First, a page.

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A stand-alone miniature servomotor controller that works inside a special robotic arm from Barrett Technology Inc., Cambridge, Mass., could boost robotics by making industrial robots more human-centric. Called the “Puck,” the diminutive device resembles a small hockey puck. It weighs 43 gm and measures 35 mm in diameter and 17 mm in height.
In this small package, the Puck carries a controller with an encoder. The device mounts on each drive motor of the company’s Whole-Arm Manipulator (WAM) robotic arm. Unlike traditional robotic arms, WAM provides so-called “backdrivability,” so forces exerted anywhere on the arm control its drive motors via velocity, position, and torque sensors. Should an end effector strike an unintended object, for example, a drive motor might halt the arm’s swing. The result is an industrial robot that is safer for close contact with humans.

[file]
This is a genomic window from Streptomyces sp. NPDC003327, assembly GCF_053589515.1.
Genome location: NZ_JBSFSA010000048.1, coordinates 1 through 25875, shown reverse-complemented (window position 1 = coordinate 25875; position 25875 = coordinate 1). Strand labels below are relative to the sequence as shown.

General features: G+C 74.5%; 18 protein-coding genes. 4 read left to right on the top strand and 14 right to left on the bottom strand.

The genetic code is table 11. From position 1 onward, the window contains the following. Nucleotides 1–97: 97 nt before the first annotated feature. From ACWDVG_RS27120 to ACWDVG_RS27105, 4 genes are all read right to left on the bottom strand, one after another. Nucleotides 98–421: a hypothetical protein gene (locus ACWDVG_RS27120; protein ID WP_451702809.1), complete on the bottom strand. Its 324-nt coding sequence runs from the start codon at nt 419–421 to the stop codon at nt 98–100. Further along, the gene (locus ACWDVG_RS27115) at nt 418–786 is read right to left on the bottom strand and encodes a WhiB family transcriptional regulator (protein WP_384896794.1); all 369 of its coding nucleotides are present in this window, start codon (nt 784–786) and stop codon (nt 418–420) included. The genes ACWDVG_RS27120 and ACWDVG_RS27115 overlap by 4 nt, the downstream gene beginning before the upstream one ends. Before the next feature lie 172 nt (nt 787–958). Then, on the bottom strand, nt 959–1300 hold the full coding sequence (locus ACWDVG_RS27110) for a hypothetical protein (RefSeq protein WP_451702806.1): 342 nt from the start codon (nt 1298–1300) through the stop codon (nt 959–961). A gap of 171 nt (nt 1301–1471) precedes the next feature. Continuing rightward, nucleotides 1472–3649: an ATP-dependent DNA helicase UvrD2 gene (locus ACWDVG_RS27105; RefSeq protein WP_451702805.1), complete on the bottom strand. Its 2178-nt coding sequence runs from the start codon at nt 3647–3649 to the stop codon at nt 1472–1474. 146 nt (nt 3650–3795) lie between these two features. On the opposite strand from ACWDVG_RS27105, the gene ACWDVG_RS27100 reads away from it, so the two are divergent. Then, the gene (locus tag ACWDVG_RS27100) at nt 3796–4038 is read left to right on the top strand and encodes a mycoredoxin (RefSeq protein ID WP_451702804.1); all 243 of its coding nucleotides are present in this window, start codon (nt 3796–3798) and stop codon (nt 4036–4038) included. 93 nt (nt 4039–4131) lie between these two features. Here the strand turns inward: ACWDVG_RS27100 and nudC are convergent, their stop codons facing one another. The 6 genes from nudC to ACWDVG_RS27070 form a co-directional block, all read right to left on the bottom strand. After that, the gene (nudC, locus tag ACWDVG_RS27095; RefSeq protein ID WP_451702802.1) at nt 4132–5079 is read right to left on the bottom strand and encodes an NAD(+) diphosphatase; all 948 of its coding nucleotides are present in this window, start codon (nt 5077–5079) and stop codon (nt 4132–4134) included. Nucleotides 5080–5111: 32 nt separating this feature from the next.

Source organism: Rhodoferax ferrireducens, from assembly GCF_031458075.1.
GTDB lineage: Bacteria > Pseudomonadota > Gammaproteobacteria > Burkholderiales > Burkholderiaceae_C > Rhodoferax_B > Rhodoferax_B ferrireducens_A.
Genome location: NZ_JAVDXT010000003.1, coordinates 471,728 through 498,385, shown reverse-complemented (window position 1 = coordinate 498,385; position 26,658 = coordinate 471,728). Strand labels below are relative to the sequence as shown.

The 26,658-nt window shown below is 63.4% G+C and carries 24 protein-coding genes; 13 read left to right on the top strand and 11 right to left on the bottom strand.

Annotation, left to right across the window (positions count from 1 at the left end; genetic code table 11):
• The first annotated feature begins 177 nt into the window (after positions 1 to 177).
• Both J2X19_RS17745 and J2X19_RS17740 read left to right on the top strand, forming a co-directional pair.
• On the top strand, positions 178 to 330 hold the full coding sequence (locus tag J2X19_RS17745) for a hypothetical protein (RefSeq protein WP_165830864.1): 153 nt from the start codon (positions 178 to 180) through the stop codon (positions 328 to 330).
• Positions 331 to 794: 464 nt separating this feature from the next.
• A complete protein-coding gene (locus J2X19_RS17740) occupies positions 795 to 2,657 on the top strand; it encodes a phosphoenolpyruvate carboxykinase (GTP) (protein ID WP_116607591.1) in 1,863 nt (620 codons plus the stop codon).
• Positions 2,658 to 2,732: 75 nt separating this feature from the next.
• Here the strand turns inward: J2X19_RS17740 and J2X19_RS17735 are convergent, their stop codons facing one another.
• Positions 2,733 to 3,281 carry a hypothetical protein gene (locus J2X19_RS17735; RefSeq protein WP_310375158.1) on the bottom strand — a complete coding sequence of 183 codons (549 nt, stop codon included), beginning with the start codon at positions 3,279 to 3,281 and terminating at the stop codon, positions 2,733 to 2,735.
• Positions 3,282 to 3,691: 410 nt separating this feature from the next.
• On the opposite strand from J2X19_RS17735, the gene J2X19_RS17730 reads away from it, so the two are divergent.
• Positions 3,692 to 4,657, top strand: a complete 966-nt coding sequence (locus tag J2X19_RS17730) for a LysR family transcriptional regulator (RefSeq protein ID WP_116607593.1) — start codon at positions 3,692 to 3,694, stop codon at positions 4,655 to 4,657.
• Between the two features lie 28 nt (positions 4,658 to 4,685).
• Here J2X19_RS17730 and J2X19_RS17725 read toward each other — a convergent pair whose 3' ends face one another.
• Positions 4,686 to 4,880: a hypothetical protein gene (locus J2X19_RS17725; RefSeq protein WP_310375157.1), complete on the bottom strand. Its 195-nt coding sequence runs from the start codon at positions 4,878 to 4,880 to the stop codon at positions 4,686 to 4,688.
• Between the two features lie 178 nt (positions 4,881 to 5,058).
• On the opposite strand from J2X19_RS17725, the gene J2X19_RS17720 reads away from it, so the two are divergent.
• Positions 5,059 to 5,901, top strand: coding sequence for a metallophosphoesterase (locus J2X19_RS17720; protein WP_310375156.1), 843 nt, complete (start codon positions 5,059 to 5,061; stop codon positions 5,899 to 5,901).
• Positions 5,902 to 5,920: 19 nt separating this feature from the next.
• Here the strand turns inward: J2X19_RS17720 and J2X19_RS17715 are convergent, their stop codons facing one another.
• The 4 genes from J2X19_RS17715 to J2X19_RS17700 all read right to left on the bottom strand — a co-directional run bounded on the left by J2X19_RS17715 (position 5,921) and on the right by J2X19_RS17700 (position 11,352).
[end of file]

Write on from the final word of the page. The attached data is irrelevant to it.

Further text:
The solid, heat-dissipating Puck also makes for a friendlier robot because it eliminates the need for external controllers and cabling. This slashes the total power an arm needs to about 40 or 50 W, amounts that won’t harm humans.
Barrett won a $500,000 grant from the National Science Foundation to engineer the device for brushless servocontroller applications. The company has since been keeping a low profile while it works on the design and cutting the device’s cost. The robotics industry publication, Robotics Business Review, calls the Puck transformational technology that will significantly increase the number and range of robotics applications.